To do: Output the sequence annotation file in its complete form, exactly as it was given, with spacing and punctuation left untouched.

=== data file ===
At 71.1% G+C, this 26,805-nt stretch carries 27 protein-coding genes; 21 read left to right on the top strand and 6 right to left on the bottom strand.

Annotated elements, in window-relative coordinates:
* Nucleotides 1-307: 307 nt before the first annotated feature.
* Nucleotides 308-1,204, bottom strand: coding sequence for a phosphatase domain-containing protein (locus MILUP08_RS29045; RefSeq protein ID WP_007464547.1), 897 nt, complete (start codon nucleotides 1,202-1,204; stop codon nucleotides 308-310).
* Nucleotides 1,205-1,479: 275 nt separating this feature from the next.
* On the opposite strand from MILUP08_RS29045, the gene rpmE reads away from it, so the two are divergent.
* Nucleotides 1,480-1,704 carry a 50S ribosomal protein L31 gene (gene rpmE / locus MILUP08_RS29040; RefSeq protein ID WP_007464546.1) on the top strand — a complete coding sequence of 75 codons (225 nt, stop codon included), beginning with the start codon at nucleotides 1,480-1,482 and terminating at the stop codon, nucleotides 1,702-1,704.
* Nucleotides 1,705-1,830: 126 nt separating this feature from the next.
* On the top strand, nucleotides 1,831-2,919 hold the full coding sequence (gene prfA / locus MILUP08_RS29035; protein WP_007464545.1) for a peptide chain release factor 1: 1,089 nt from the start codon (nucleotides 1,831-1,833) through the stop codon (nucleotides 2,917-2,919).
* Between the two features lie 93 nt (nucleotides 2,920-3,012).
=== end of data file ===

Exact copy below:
At 71.1% G+C, this 26,805-nt stretch carries 27 protein-coding genes; 21 read left to right on the top strand and 6 right to left on the bottom strand.

Annotated elements, in window-relative coordinates:
* Nucleotides 1-307: 307 nt before the first annotated feature.
* Nucleotides 308-1,204, bottom strand: coding sequence for a phosphatase domain-containing protein (locus MILUP08_RS29045; RefSeq protein ID WP_007464547.1), 897 nt, complete (start codon nucleotides 1,202-1,204; stop codon nucleotides 308-310).
* Nucleotides 1,205-1,479: 275 nt separating this feature from the next.
* On the opposite strand from MILUP08_RS29045, the gene rpmE reads away from it, so the two are divergent.
* Nucleotides 1,480-1,704 carry a 50S ribosomal protein L31 gene (gene rpmE / locus MILUP08_RS29040; RefSeq protein ID WP_007464546.1) on the top strand — a complete coding sequence of 75 codons (225 nt, stop codon included), beginning with the start codon at nucleotides 1,480-1,482 and terminating at the stop codon, nucleotides 1,702-1,704.
* Nucleotides 1,705-1,830: 126 nt separating this feature from the next.
* On the top strand, nucleotides 1,831-2,919 hold the full coding sequence (gene prfA / locus MILUP08_RS29035; protein WP_007464545.1) for a peptide chain release factor 1: 1,089 nt from the start codon (nucleotides 1,831-1,833) through the stop codon (nucleotides 2,917-2,919).
* Between the two features lie 93 nt (nucleotides 2,920-3,012).